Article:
The retirement of the CJP and the election of PTI in the centre resulted in de-securitising the issue. Water scarcity being a part of the non-traditional security got de-prioritised and several other traditional issues attained top priority in the policy processes. With it, the general public also lost interest in the project, and inflow of the donations for the fund literally decimated to zero. The loss of interest by the political elite in the securitisation process put the issue in the hands of the second and third tiers of the bureaucratic elite. The new Minister of Water Resources Moonis Elahi remained very active on social media and highlighted the issue of water scarcity by noting that at present we have the capacity to store only 30 days of water in Pakistan (Elahi, 2021a, 2021b)5. On May 19, 2021, he tweeted ‘Extremely alarming! Only 7 to 8 days of water remained in dams across the country. Those who criticise the Kala Bagh Dam in the blind imitation of the enemy, now open your eyes. Think of your future generations if not yours. Build Kala Bagh Dam, save the country!’ (Elahi, 2021a). Elahi's statement, whose family hailed from Punjab, tells us of the insensitivities attached to the issue of water scarcity. Securitisation of the issues requires that the securitising actors ensure that every stakeholder should feel that, by not taking action, their survival remains at stake. Highlighting the divisive issues, such as the Kalabagh dam opposed by three provinces, creates resentment in the community, thus putting even ongoing projects at stake.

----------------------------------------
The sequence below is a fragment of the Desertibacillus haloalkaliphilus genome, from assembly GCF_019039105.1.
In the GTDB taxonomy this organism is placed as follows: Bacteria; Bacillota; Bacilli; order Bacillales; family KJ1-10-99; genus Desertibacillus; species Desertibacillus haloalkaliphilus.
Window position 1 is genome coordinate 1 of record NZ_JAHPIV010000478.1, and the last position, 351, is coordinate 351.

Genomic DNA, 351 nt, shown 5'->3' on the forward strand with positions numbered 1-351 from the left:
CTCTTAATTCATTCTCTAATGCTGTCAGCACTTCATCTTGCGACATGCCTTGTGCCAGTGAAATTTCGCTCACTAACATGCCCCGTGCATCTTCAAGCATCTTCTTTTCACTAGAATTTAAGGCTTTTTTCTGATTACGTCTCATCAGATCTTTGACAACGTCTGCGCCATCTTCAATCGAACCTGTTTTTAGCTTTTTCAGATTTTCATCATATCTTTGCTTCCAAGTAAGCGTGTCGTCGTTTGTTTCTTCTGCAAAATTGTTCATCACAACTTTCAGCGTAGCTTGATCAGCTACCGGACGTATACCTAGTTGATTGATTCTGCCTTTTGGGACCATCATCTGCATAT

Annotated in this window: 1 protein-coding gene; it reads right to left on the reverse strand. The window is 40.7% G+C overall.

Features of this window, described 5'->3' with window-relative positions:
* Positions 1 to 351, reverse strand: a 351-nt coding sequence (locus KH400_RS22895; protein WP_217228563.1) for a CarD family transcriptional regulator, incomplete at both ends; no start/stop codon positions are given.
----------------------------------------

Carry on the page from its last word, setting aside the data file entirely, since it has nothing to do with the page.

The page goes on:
Prime Minister Khan visited the Diamer Basha dam site in July 2020 and declared it a ‘window of development and opportunities for the people of Gilgit-Baltistan’ (WAPDA, 2020). In a similar vein chairman Pakistan Water and Power Development Authority (WAPDA) noted that the Diamer Basha Dam is a ‘game changer’ for the local people (APP, 2021). Though they were addressing the concerns of the local population, it tells us that any delay in the operationalisation of such infrastructure projects leads to negative politicisation of the issue, both by the domestic and foreign actors.
The findings of the study are:
Non-traditional security issues, such as water scarcity, are as important as traditional security issues. In some circumstances, non-traditional security issues, if left unaddressed, have more devastating consequences for the state and society, as compared to traditional threats.